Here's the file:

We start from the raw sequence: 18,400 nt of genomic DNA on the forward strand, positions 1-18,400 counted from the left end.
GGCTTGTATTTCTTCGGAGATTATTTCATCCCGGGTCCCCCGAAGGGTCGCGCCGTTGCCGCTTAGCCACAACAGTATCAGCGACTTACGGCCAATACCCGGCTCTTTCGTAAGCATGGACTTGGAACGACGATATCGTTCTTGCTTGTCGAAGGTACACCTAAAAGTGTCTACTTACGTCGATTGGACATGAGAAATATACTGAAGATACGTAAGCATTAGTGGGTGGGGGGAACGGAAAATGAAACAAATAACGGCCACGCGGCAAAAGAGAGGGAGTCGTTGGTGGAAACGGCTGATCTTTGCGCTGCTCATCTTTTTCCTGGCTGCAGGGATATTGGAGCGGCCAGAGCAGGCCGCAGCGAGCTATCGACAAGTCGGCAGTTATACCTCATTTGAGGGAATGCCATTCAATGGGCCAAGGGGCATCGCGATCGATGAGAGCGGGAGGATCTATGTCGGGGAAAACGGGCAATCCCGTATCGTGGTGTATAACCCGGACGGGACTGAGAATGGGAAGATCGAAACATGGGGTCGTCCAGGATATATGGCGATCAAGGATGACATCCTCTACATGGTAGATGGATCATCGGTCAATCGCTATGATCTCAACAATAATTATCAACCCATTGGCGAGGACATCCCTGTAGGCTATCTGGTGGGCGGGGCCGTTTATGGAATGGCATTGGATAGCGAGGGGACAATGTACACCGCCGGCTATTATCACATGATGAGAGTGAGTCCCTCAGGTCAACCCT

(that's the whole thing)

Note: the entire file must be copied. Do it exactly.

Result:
We start from the raw sequence: 18,400 nt of genomic DNA on the forward strand, positions 1-18,400 counted from the left end.
GGCTTGTATTTCTTCGGAGATTATTTCATCCCGGGTCCCCCGAAGGGTCGCGCCGTTGCCGCTTAGCCACAACAGTATCAGCGACTTACGGCCAATACCCGGCTCTTTCGTAAGCATGGACTTGGAACGACGATATCGTTCTTGCTTGTCGAAGGTACACCTAAAAGTGTCTACTTACGTCGATTGGACATGAGAAATATACTGAAGATACGTAAGCATTAGTGGGTGGGGGGAACGGAAAATGAAACAAATAACGGCCACGCGGCAAAAGAGAGGGAGTCGTTGGTGGAAACGGCTGATCTTTGCGCTGCTCATCTTTTTCCTGGCTGCAGGGATATTGGAGCGGCCAGAGCAGGCCGCAGCGAGCTATCGACAAGTCGGCAGTTATACCTCATTTGAGGGAATGCCATTCAATGGGCCAAGGGGCATCGCGATCGATGAGAGCGGGAGGATCTATGTCGGGGAAAACGGGCAATCCCGTATCGTGGTGTATAACCCGGACGGGACTGAGAATGGGAAGATCGAAACATGGGGTCGTCCAGGATATATGGCGATCAAGGATGACATCCTCTACATGGTAGATGGATCATCGGTCAATCGCTATGATCTCAACAATAATTATCAACCCATTGGCGAGGACATCCCTGTAGGCTATCTGGTGGGCGGGGCCGTTTATGGAATGGCATTGGATAGCGAGGGGACAATGTACACCGCCGGCTATTATCACATGATGAGAGTGAGTCCCTCAGGTCAACCCT